Box 6.Deposit Freeze: The Case of Ecuador
Early in 1999, confidence in the Ecuadoran banks deteriorated rapidly. The closure of one bank in August 1998, followed by the intervention of the country’s largest bank in December 1998, and the failure of five small banks during the first two months of 1999 led to depositor unrest. Loss of confidence was exacerbated by the sluggishness of the newly created Deposit Guarantee Agency in starting payments under the blanket deposit guarantee approved in December 1998. Large capital outflows and historically low oil prices resulted in a depreciation of the local currency by 54 percent during 1998 and by a further 200 percent during 1999.
Against this background, the country’s second largest bank became illiquid. Reflecting the fear of a systemic meltdown, on March 5, 1999 the government declared a banking holiday rather than close the bank. The ensuing general strike resulted in the paralysis of the country’s economic activity. Private sector confidence worsened, leading to pressures on the currency, and the government decided to freeze most of the country’s deposits before reopening the banks on March 11, 1999.
When the banks reopened, there were withdrawal pressures, but this was limited by the deposit freeze and the general strike. The freeze accomplished its immediate objective of relieving pressure on the banks; however, their financial position remained precarious.
Efficiency of the Response to the Runs
Political pressures led to the progressive easing of the freeze: exemptions were declared for pensioners and seriously ill people; the unfreezing of dollar deposits was accelerated by six months; and banks were allowed to issue negotiable certificates of frozen deposits, which could be used as payment for durable goods, real estate, and loan cancellation. As the freeze was progressively eased, deposit runs reemerged. The pressure from the easing of the deposit freeze resulted in a second currency crisis in the last months of 1999, prompted by the default on external debt in September 1999.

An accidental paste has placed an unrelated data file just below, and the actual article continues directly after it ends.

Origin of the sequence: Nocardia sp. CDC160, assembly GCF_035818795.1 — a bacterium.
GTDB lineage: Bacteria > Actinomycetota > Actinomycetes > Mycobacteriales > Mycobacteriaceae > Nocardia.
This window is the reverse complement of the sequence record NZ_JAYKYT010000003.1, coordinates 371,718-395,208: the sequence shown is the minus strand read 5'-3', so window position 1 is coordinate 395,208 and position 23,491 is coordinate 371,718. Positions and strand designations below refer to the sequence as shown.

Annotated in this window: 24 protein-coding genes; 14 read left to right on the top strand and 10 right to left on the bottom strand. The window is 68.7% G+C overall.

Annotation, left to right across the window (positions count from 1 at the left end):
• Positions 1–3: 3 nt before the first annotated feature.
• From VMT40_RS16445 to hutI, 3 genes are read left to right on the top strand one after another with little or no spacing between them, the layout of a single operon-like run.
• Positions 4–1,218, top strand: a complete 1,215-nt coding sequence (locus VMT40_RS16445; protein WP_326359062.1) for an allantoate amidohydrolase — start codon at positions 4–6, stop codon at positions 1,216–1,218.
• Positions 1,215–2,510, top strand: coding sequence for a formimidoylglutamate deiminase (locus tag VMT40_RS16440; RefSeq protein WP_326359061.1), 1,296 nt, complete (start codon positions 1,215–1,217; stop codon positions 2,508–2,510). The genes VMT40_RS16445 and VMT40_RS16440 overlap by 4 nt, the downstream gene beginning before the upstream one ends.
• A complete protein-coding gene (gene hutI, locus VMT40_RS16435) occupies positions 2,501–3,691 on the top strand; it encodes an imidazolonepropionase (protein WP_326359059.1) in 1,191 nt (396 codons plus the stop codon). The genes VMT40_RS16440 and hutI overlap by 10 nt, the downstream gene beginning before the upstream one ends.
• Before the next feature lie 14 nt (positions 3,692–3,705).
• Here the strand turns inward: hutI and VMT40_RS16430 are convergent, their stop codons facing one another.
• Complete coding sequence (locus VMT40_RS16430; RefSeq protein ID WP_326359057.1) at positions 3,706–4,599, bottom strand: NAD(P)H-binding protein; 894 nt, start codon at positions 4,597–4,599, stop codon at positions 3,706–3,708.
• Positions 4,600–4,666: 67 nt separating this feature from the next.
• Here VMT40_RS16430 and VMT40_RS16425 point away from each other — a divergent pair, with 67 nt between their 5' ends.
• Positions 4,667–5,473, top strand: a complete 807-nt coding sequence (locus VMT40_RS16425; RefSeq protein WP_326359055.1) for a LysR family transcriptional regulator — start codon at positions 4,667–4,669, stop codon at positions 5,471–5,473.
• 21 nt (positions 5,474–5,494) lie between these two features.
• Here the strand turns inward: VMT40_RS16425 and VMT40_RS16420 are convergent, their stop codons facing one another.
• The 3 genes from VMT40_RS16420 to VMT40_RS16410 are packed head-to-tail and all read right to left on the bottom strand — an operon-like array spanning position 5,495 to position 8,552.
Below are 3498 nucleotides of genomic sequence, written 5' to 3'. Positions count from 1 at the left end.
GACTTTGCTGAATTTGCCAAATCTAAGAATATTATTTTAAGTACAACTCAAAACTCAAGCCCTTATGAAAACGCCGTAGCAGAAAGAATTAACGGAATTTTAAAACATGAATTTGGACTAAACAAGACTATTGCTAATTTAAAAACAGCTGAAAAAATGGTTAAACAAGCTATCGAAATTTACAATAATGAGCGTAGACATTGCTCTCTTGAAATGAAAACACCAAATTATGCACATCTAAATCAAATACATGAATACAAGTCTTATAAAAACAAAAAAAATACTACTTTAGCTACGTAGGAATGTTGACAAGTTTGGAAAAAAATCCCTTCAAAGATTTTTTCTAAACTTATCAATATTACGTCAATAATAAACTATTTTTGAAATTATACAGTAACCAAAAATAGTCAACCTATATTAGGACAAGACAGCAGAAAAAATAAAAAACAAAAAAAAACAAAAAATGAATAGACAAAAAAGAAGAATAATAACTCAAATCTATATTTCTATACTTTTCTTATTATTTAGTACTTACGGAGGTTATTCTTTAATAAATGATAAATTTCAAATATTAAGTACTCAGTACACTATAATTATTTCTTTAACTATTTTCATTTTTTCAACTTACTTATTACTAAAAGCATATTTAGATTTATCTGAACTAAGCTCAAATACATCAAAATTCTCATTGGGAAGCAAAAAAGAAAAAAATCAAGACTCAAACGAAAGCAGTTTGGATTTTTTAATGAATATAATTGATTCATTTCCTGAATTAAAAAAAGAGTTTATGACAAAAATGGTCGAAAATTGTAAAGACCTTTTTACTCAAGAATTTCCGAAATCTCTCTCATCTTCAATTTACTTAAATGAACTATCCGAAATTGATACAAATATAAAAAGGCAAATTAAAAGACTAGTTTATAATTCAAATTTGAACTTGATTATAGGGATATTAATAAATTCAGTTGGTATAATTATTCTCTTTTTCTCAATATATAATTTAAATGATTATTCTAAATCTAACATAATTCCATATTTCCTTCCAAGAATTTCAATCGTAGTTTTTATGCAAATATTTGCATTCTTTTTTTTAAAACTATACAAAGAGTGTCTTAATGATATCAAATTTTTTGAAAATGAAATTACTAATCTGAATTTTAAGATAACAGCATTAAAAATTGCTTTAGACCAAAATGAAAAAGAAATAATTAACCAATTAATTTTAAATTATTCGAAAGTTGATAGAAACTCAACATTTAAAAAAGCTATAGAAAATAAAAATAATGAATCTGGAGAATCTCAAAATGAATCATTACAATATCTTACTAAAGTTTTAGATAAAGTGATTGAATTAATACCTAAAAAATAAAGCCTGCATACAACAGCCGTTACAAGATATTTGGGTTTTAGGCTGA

Faced with an intensifying currency crisis, the authorities opted for dollarization in January 2000. Dollarization, together with the announcement of an agreement with the IMF for a Stand-By Arrangement, permitted the unfreezing of most time deposits in March 2000. Most private banks engaged in an aggressive campaign to retain time deposits. As a result, the banking system was able to retain most of the liberated deposits, although some flight to quality occurred.
Allocation of nominal losses to depositors and other creditors is very delicate in a weak banking system, as it can exacerbate private sector fears. Creditors and depositors of banks perceived to be weak will run to stronger banks—or from the domestic banking system altogether. Furthermore, nominal loss sharing is potentially difficult because it could run counter to earlier policy assurances, implicit or explicit, or simply affect too many politically influential interests. The most common option for burden sharing is to reduce the real value of liabilities through high inflation and negative interest rates in real terms.
Where a government cannot extend a credible blanket guarantee and the run cannot be stemmed, alternative measures will be required. Such measures alter the burden sharing dramatically compared to the blanket guarantee because, typically, the depositors are hit the hardest. As discussed above, measures could include securitization of deposits, some form of withdrawal restriction, such as forced lengthening of maturities, a deposit freeze, or a uniform reduction in nominal balances. Common to these types of measures is that the exact outcome of the loss-sharing arrangement is not explicitly known upfront but will emerge over time.